Were it not for the presence of two actors who later became famous, ’70s TV icon Henry Winkler and perennial action-movie star Sylvester Stallone, The Lords of Flatbush would have long since faded into obscurity, because even though the film is sincere and thoughtful, it’s simply not that memorable or well-made. A nostalgic story about a (mostly) nonviolent street gang in ’50s Brooklyn, the picture presents trite themes related to the transition from adolescence to adulthood, as seen through the interconnected journeys of four friends. The principal characters are David “Chico” Tyrell (Perry King), a smart-ass lothario who juggles multiple girlfriends, and Stanley Rosiello (Stallone), a none-too-smart bruiser whose hulking frame disguises a sensitive soul. As the film progresses, Chico tries to seduce a pretty girl from the suburbs, Jane Bradshaw (Susan Blakely), only to find that she’s a player as well, manipulating various men for her benefit. Meanwhile, Stanley gets his girlfriend pregnant and wrestles with the choice of whether to do right by her. Receiving much less screen time are the other two members of “The Lords,” Chico’s and Stanley’s gang—secretly smart Butchey (Winkler) and self-descriptively named Wimpy (Paul Mace).
Much of the picture comprises scenes of the quartet getting into trouble while running around town in their matching leather jackets, and although the actors don’t make convincing teenagers (Stallone, for instance, was nearly 30 when he made the movie), co-writers/co-directors Martin Davidson and Stephen Verona obviously drew from personal experience to re-create the rhythms of life in ’50s Brooklyn. The problem, unfortunately, is that the narrative is inconsequential. Nothing makes these characters special or unique—they’re exactly the same as any other teenagers who mess around before growing up—and the storytelling is amateurishly blunt. Sure, a few moments connect, like Stanley’s pathetic attempt to save face while pricing engagement rings, but nothing really soars. That said, Stallone is quite good in the picture, running laps around his less dynamic costars, with King suffering badly by comparison—King’s swagger feels contrived, whereas Stallone’s posturing seems fueled by relatable anguish.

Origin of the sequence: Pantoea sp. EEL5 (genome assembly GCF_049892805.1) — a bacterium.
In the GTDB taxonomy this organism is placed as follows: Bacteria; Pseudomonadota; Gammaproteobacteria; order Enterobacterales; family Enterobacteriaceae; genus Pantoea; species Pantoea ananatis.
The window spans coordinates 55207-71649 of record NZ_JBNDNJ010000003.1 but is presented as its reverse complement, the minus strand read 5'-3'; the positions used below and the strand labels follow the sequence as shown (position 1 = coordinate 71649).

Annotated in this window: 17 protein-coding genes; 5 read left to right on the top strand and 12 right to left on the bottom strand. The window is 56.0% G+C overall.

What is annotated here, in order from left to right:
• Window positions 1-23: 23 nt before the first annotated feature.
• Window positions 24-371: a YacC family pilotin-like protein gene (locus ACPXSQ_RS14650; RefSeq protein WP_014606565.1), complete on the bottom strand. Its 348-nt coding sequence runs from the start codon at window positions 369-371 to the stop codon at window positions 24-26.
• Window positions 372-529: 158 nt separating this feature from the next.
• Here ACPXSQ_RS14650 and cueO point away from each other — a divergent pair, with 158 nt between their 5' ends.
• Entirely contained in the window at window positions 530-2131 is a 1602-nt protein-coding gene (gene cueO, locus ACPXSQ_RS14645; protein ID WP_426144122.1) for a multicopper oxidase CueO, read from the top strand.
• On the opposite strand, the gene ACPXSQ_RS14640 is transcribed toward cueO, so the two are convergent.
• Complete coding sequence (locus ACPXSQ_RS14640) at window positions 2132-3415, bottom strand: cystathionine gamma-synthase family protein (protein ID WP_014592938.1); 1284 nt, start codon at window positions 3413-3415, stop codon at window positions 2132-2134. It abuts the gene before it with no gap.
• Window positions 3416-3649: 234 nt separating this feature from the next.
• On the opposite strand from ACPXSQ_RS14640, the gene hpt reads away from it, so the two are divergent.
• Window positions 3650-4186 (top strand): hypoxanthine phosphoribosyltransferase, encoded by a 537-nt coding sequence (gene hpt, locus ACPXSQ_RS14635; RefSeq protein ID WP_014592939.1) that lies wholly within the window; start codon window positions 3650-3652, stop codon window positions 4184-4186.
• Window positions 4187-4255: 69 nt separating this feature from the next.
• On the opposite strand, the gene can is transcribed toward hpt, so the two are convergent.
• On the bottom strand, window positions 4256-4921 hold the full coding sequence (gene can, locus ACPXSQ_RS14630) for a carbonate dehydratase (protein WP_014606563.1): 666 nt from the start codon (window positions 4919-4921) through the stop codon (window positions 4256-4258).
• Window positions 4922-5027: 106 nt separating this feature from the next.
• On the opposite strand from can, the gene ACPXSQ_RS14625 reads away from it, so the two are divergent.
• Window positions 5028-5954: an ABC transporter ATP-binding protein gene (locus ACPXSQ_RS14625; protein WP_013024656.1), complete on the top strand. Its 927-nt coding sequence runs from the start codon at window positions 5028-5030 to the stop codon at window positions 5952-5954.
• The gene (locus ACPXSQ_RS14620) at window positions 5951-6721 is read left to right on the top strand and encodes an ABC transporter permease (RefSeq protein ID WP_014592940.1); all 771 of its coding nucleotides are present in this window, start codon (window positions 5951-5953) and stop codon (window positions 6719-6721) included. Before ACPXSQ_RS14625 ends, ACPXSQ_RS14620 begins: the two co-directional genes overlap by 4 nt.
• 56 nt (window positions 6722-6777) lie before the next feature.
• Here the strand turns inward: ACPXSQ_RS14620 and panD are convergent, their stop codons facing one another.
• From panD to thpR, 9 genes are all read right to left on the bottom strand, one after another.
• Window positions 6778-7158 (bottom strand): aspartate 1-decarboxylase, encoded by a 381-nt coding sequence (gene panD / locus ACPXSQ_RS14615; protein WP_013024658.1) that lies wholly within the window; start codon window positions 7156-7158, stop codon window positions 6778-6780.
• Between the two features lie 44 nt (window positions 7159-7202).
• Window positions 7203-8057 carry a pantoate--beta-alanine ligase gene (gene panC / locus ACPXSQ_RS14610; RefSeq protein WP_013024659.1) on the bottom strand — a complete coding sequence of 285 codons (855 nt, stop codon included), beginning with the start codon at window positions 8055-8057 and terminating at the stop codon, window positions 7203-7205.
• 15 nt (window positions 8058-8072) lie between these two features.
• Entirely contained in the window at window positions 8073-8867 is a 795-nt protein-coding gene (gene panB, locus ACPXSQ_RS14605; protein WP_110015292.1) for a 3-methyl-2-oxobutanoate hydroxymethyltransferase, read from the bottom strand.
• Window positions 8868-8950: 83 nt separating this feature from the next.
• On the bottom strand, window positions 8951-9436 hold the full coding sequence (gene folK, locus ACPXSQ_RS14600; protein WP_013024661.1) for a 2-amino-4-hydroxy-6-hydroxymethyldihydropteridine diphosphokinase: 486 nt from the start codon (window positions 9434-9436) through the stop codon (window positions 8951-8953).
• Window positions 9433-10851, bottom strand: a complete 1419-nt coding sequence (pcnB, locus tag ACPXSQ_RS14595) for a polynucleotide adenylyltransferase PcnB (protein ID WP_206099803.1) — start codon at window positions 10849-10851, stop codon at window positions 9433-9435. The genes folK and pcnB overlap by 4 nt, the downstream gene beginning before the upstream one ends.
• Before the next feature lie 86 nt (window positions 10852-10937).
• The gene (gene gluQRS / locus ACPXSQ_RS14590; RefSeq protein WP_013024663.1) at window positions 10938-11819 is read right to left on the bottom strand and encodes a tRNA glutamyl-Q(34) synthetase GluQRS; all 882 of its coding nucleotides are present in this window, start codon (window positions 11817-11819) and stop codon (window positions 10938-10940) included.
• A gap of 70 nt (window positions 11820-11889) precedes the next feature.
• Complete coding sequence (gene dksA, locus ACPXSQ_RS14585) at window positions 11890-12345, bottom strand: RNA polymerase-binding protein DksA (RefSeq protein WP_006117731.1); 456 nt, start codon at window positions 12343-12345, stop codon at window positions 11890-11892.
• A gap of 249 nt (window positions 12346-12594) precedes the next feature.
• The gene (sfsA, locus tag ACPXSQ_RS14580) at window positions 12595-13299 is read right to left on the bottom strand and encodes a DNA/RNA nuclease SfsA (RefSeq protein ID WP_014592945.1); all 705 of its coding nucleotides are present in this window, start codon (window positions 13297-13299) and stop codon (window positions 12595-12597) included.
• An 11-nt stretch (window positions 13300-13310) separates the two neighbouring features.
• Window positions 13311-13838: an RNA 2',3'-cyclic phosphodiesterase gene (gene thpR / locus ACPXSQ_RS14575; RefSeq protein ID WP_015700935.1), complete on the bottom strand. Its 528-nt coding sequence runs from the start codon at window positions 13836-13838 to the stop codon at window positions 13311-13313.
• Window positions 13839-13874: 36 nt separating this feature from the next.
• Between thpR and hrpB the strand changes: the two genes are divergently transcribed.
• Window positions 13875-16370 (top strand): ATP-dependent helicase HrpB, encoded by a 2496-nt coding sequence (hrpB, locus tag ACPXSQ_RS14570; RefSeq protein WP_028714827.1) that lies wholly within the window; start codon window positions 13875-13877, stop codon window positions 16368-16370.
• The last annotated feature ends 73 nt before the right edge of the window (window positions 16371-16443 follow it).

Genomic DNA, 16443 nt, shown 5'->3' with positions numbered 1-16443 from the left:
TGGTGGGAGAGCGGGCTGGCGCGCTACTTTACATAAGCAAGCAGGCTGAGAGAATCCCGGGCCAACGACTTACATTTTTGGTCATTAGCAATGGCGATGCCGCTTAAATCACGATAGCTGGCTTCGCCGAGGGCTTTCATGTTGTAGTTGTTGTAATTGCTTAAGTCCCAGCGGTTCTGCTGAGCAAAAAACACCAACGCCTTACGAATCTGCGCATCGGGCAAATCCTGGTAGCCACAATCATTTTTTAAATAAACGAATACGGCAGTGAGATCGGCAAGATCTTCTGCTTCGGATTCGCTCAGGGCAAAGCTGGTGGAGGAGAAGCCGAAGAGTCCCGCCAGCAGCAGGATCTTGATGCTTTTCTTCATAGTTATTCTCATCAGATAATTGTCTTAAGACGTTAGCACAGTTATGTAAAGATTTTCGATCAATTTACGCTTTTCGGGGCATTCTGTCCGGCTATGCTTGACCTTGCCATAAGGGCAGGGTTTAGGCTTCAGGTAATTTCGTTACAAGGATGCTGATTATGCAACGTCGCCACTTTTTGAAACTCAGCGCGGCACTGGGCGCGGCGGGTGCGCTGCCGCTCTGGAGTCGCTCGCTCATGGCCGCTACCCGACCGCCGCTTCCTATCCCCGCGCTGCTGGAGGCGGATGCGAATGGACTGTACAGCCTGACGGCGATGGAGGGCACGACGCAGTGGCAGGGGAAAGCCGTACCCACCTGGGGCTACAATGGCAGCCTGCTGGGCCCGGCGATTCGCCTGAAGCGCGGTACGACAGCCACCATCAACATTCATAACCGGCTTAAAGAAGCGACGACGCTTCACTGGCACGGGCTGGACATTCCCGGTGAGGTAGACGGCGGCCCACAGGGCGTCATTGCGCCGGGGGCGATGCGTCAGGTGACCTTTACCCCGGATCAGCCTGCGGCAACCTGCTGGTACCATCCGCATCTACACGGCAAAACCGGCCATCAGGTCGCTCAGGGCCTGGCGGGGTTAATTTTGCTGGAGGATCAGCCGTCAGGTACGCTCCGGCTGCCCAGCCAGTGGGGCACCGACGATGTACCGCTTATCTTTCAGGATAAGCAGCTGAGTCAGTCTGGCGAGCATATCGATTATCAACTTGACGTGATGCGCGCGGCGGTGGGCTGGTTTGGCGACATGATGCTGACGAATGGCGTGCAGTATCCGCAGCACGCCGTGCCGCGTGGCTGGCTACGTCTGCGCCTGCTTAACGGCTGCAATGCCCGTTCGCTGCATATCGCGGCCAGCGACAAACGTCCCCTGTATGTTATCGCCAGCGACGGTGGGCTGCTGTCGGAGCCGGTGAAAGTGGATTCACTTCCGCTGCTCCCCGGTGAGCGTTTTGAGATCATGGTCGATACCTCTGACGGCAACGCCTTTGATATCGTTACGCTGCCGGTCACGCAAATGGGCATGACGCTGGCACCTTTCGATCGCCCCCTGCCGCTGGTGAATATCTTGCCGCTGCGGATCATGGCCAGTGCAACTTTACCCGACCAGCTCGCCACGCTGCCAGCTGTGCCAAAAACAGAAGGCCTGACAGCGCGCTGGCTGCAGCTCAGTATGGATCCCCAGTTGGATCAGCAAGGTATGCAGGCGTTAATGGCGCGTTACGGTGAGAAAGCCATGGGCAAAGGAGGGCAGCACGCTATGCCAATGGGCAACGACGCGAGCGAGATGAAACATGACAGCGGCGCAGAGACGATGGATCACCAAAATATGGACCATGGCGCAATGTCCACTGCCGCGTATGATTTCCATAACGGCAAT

The Lords of Flatbush: FUNKY